SAN DIEGO -- Intense summer thunderstorms rolled through the San Diego area Tuesday, letting loose with some heavy downpours, putting on lightning displays that sparked a spate of small brush fires and prompting authorities to clear swimmers and surfers out of the ocean.
The afternoon squalls resulted in hundreds of lightning strikes in the county, according to the National Weather Service. The electrical activity caused no reported injuries but set patches of vegetation ablaze in fields and on hillsides in such areas as Campo, Poway and Vista.
The conditions, generated by monsoonal moisture out of Mexico, extended from the deserts to the coast. In the mid-afternoon, the threat of lightning strikes led lifeguards in San Diego, Coronado and other locales to direct beachgoers out of the surf until the storm passed.
Krissy Perrine of Rainbow was taking video of the storm from inside her house when a lightning bolt struck the ground and shocked her.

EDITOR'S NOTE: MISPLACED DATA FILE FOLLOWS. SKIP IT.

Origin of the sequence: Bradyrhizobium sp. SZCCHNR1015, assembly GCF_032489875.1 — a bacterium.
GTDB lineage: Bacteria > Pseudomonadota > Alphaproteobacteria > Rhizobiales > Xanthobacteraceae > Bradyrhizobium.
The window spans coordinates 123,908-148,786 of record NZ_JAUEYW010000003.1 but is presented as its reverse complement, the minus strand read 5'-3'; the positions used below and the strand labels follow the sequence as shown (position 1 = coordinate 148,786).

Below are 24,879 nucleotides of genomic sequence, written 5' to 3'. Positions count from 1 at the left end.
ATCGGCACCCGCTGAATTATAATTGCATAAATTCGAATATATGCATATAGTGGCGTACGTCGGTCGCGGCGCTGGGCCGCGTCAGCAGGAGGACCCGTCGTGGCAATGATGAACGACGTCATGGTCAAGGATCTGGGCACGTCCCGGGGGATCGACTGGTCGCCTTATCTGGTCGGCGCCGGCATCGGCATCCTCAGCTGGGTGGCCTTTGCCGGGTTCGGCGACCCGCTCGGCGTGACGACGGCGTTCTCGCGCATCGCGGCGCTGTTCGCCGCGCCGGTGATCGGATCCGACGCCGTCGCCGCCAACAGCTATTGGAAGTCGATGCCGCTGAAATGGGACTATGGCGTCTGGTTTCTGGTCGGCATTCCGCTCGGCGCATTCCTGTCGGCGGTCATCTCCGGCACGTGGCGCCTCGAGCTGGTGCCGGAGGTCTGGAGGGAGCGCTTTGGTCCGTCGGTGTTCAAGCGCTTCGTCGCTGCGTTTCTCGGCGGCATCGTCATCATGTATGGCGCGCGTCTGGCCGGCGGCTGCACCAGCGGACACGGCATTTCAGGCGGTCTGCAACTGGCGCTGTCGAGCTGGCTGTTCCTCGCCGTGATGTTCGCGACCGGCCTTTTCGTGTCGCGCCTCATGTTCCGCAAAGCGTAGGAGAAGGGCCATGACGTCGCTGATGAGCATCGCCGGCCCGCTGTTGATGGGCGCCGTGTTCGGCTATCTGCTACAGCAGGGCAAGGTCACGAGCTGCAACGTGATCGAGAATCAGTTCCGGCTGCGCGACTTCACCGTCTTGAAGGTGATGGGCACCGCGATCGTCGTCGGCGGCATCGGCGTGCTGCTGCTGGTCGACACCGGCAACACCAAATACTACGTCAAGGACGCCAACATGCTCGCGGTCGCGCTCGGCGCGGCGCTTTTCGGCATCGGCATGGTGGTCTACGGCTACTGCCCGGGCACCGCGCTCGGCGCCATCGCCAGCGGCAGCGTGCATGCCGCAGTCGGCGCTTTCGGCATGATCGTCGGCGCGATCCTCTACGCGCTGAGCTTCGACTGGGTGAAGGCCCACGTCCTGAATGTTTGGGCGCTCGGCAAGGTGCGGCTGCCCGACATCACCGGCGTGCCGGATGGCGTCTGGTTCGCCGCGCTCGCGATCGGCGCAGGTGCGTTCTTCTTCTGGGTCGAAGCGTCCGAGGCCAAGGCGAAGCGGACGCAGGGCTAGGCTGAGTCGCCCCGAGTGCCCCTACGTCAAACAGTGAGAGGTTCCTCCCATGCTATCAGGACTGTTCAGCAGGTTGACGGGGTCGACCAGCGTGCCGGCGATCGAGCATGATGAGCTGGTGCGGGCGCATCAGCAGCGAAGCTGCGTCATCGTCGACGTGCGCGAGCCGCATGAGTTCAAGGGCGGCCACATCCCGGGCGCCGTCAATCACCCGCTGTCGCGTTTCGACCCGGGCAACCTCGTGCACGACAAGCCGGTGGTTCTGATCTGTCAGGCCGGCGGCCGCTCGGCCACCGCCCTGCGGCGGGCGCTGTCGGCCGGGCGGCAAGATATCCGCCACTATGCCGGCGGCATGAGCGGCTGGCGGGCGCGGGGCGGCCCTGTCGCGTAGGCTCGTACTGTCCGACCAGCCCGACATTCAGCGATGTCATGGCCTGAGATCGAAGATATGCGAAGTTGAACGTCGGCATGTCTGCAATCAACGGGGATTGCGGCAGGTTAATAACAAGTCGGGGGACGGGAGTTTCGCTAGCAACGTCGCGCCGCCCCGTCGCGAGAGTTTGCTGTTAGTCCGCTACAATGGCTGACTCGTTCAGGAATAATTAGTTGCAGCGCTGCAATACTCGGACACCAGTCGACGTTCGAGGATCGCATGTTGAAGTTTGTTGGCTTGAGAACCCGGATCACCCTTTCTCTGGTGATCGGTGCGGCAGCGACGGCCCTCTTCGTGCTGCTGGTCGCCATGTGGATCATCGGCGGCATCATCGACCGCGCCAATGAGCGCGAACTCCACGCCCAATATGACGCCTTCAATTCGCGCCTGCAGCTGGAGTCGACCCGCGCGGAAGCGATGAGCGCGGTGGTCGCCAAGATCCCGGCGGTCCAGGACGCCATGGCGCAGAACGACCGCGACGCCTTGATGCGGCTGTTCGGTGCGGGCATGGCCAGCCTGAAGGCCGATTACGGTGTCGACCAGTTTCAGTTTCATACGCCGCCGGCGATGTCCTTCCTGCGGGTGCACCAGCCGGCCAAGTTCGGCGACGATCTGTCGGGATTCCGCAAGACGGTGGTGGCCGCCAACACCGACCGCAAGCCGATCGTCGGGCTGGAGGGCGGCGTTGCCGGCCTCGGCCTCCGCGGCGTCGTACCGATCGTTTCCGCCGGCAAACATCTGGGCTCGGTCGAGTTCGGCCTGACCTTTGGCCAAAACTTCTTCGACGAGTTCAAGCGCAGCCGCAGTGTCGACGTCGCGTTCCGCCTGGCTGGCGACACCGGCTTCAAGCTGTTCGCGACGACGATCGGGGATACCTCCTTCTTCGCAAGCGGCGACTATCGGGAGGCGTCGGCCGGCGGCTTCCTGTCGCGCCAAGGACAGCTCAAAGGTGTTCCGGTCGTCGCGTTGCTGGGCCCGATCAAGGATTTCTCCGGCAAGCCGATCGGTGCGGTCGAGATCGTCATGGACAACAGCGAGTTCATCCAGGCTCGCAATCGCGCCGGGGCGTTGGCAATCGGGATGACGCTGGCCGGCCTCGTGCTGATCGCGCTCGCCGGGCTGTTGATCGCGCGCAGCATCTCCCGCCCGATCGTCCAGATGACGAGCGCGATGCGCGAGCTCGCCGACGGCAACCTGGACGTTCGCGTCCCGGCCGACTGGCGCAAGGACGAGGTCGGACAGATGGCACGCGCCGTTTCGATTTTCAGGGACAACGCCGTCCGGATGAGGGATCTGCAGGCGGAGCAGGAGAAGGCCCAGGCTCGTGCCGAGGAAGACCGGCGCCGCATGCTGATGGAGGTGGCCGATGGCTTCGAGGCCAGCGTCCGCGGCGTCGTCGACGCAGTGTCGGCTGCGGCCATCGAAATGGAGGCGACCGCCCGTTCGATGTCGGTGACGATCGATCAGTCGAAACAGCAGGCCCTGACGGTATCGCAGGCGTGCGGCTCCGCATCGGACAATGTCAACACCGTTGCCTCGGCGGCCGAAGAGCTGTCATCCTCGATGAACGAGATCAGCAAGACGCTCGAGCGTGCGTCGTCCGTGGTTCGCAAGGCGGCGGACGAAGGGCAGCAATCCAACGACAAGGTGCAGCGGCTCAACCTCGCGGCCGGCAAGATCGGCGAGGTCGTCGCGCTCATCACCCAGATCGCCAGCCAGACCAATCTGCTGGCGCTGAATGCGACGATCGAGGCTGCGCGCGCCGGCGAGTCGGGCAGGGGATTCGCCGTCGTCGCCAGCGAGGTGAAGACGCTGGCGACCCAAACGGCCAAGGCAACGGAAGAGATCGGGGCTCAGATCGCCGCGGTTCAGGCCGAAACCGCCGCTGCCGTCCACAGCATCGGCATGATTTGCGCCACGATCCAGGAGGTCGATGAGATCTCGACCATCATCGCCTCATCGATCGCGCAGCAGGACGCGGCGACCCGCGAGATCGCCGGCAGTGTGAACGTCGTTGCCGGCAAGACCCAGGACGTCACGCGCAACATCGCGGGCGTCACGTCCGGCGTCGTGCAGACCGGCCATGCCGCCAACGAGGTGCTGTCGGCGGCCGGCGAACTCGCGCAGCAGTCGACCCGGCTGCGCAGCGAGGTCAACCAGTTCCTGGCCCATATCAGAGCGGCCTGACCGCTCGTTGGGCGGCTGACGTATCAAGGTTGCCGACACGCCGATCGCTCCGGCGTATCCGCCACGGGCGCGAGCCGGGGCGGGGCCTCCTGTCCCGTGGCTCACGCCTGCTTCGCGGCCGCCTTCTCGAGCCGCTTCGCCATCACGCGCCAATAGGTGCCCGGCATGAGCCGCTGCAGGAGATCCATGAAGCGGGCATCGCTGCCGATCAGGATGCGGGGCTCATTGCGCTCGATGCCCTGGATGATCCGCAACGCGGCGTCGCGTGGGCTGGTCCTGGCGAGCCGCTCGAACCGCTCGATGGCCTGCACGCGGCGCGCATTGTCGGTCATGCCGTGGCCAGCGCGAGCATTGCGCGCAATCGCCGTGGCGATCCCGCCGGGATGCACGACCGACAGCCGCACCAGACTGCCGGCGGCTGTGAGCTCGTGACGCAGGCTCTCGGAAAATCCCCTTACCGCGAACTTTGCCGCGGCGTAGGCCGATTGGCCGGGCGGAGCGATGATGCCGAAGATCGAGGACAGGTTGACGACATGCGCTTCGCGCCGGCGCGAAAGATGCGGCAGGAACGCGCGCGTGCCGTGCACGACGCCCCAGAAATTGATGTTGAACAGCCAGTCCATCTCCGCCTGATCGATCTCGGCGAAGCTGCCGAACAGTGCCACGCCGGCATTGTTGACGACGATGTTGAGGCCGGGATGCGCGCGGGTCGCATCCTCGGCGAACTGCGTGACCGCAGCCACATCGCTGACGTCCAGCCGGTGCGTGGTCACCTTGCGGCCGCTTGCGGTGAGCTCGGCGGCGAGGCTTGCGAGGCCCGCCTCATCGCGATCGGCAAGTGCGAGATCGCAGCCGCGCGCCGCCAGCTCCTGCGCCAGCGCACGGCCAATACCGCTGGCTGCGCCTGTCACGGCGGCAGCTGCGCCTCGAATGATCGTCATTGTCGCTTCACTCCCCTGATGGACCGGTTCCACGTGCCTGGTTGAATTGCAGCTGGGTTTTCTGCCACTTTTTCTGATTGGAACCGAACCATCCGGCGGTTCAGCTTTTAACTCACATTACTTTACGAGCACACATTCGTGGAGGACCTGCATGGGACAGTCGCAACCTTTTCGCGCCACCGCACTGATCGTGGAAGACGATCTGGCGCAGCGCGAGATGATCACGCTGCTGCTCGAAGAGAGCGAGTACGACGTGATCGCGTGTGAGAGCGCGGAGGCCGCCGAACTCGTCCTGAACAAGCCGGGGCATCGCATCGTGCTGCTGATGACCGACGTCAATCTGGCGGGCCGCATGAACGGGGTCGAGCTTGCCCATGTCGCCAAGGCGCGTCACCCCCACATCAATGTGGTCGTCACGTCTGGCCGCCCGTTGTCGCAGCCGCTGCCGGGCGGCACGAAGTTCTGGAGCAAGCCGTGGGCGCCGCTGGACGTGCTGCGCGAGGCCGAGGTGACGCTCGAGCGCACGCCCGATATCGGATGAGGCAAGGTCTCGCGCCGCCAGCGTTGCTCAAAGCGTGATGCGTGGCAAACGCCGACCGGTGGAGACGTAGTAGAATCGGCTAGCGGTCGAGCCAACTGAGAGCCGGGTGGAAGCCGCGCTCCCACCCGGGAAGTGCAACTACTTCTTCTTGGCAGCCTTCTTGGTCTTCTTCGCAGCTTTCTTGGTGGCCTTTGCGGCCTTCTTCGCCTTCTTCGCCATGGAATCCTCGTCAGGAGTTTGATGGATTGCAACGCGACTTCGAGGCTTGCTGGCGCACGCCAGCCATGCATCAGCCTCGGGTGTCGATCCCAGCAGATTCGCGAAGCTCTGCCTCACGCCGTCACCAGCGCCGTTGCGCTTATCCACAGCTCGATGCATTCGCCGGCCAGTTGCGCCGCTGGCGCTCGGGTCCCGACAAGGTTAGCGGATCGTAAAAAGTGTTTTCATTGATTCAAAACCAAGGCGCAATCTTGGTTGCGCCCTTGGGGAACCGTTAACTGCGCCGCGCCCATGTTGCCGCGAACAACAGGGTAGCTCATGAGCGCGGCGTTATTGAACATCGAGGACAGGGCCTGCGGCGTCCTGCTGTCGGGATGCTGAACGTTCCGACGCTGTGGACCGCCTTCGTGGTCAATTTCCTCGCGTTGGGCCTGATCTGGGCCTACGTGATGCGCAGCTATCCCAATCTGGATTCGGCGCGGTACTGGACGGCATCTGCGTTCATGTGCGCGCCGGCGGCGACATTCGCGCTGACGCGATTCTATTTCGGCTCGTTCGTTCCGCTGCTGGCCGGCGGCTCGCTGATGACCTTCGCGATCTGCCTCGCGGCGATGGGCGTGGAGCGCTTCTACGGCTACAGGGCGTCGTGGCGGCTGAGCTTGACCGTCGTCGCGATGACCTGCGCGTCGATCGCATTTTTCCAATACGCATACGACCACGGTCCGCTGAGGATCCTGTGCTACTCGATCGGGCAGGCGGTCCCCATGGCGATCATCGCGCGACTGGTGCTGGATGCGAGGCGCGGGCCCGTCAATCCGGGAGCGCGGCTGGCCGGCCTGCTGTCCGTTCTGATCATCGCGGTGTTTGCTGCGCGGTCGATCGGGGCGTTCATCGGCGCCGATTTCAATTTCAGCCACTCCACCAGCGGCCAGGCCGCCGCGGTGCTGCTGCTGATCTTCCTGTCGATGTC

"It shocked me, electrically not emotionally, but didn't burn," Perrine told FOX5. "It was crazy up here. Thought there was a tornado as the wind was so bad."
"It was pretty intense for a while here,'' NWS meteorologist James Thomas said.
As of 3 p.m., the bands of clouds had dropped 0.64 of an inch of rain in Tierra del Sol, 0.59 in Campo, 0.35 in Descanso, 0.32 in Barona, 0.22 in Ramona, 0.15 in Rainbow, 0.12 in Rancho Bernardo and 0.06 in Alpine.
By late afternoon, the unsettled atmospheric system was moving out of the region to the northwest, making way for clearing skies. The conditions, however, could return in a milder form early Wednesday, bringing scattered showers east of the inland valleys, Thomas said.
This week's toasty temperatures were expected to peak this afternoon in advance of a modest cooling trend that should continue into early next week, according to forecasters.